Child in wheelchair

How to Survive a Music Festival While in a Wheelchair

With summer just around the corner, we’re sure you already have a full list of music festivals, fairs, and other outdoor venues you’re looking forward to checking out. Unfortunately, going to a music festival if you’re a disabled person could prove difficult, if not impossible. Between the drunken crowds and the grass you must not get stuck in, music festivals can still be fun if you follow these simple rules ahead.

Make sure to contact special services before arriving

According to the rules in the United States, you must have a designated person from the special services department to assist you throughout the journey. This person can help make your stay more pleasant and provide all the necessary information for easy access. You should know in advance the exact location of all the stages, charging station points, first aid points, and, of course, the bathrooms.

Contact the festival organizers

Although big festivals do provide some facilities for disabled people, don’t expect regular town fairs or smaller festivals to think about your special needs in advance. Therefore, you should try and contact the organizers and ask them if there is any chance they could make the venue more welcoming for people with special needs.

In this case, toilets are extremely necessary, especially if you plan on spending more than a couple of hours at the festival. Although buying a cheap one is not a good idea, the organizers could consider investing in some special, larger toilets for people with disabilities.

Bring your own water

One of the perks you will be enjoying as a disabled person is that you’re allowed to bring some of your own stuff inside the venue. And, while all other party people will have to buy water and other drinks at high festival rates, you can get hydrated with a one-dollar bottle just like anywhere else.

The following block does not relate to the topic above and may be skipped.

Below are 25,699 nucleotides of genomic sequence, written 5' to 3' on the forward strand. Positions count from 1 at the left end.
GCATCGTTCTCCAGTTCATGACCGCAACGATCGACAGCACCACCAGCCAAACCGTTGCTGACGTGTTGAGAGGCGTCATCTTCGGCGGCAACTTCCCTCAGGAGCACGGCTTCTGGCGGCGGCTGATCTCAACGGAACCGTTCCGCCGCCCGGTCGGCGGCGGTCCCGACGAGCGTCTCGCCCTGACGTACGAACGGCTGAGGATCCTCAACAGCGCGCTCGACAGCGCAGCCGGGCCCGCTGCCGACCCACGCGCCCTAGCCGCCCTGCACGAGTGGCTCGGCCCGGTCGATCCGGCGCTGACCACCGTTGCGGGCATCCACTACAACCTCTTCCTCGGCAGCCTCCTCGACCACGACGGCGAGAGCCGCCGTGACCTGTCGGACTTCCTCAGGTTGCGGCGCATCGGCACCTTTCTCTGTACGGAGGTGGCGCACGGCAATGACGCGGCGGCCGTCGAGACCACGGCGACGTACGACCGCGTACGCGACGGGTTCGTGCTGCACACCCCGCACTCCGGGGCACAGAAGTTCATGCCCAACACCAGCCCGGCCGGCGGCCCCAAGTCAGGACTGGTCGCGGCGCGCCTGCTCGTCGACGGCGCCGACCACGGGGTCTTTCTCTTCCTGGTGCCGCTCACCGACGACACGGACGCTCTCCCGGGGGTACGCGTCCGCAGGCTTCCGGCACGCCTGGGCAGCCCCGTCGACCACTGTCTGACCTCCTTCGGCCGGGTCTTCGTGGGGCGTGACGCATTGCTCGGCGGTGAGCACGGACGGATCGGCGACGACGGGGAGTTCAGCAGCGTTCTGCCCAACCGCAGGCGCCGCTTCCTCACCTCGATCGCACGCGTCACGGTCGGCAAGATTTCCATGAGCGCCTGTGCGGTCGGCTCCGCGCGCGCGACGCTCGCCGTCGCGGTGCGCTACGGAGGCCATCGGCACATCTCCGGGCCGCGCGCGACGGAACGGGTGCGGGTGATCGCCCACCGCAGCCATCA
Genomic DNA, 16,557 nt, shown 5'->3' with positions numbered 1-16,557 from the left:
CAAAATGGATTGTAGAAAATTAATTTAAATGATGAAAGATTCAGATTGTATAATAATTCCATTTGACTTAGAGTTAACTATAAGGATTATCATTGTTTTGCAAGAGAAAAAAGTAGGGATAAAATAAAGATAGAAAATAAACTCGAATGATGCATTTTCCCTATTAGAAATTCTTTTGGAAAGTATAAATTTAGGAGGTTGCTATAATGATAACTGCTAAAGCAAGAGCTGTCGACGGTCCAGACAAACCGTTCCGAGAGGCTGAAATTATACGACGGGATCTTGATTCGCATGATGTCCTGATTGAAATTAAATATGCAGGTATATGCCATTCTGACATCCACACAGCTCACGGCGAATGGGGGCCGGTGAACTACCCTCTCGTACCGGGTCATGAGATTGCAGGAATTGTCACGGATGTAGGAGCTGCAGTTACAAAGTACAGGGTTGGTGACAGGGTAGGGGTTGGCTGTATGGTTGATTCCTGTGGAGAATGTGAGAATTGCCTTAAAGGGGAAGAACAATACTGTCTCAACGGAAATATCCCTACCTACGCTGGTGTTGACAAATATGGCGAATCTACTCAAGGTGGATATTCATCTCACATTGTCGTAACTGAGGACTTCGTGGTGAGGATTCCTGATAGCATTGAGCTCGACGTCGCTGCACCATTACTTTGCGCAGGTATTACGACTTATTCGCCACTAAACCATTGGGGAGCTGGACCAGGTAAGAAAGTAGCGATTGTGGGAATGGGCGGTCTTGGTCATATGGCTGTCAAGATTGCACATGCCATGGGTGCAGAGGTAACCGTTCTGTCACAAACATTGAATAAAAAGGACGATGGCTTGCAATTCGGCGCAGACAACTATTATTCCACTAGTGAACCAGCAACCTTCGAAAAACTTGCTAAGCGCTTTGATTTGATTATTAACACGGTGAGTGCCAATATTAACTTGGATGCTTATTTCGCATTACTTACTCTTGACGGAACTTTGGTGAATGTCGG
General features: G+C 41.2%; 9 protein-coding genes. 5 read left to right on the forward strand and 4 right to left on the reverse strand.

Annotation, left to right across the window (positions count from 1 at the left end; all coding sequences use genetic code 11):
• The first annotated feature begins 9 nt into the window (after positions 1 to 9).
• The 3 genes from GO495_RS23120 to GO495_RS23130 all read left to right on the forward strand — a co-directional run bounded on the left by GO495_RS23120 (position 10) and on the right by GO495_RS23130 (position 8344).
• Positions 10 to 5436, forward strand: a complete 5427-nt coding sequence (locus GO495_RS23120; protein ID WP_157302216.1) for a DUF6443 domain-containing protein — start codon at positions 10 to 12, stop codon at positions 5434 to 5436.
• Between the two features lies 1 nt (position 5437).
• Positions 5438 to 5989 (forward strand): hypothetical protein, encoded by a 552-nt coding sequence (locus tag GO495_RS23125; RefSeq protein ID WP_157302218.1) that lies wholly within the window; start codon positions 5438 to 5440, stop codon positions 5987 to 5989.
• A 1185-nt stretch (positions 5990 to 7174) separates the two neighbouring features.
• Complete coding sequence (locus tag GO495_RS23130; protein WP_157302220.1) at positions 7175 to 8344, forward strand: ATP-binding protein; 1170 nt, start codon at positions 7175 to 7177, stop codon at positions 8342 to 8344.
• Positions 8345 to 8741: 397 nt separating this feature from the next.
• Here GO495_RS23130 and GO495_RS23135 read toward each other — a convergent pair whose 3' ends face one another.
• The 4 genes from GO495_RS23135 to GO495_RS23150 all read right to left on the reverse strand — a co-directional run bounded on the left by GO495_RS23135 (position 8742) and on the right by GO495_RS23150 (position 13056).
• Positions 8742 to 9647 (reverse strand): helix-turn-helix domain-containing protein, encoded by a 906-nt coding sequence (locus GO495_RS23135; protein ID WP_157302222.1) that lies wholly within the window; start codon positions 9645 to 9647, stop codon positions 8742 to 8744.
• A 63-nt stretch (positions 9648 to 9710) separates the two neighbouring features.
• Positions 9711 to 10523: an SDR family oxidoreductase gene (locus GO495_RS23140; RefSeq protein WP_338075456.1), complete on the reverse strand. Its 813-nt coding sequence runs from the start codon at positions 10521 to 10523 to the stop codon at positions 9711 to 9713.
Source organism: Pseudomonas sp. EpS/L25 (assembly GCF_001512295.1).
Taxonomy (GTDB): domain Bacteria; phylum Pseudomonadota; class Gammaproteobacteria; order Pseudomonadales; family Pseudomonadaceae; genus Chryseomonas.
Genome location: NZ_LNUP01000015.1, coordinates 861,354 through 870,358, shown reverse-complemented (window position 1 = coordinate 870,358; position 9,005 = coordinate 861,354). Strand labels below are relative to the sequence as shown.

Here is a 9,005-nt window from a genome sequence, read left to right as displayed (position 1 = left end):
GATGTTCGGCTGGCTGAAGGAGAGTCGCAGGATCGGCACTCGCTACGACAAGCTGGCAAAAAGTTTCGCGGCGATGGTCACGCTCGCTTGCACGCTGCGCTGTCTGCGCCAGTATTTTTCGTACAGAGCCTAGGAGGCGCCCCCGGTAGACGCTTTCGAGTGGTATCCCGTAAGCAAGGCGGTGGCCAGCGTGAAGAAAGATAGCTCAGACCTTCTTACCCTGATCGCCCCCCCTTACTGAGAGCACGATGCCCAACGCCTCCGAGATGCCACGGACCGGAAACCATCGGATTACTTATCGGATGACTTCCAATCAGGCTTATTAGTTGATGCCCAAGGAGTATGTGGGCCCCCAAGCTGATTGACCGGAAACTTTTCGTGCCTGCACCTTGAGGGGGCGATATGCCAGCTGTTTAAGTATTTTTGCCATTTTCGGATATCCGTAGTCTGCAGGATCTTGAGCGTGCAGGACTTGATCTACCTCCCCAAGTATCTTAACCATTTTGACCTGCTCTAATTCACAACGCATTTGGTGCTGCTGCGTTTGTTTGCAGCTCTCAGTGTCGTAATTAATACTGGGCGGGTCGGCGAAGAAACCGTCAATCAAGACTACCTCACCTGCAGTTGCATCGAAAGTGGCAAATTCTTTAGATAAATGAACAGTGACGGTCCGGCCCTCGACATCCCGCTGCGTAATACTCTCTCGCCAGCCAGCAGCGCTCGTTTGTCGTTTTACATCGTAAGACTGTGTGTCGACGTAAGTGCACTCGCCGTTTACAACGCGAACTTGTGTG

That being said, feel free to drink as much water as you can throughout your stay. Don’t forget that spending a lot of hours out in the open, without too many places to hide from the heat and the harmful sun rays, can cause severe dehydration, headaches, and heat strokes.


Prepare for rude and drunk people

We all know how it’s like with most festivals – people start drinking as soon as they arrive at the festival and won’t stop until all the bands play and all the beer is gone. Therefore, you should prepare for what people might have to say or ask when it comes to your condition.

Keep in mind that, most of the times, these people wouldn’t have the nerve to approach you on the street, let alone ask you anything regarding the reason why you are in a wheelchair. However, alcohol, entourages, good music, and summer clothes can bring the worst in some.

In other words, try not to get offended by what people might say or how they might look at you. Remember that you’re all there for the same reason – to have fun. Sometimes, people might surprise you in a positive manner and help you get accommodated better by offering their front seats to you or by making room whenever you’re trying to get somewhere.

Be ready for bad weather too

Unless you plan on going to the Burning Man festival held in a desert, chances are the festival might be ruined by rain, at least for a few hours. However, while most people will be prepared with wellies and raincoats, handling a wheelchair on the muddy roads might not be a good idea.

This is one of the times when you can ask for help from some of the staff members or the friends you came with. One of them must be ready to carry you away from the rain and be able to come back for the wheelchair too.

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One comment

  1. Cheron Hercules

    Thank you for sharing

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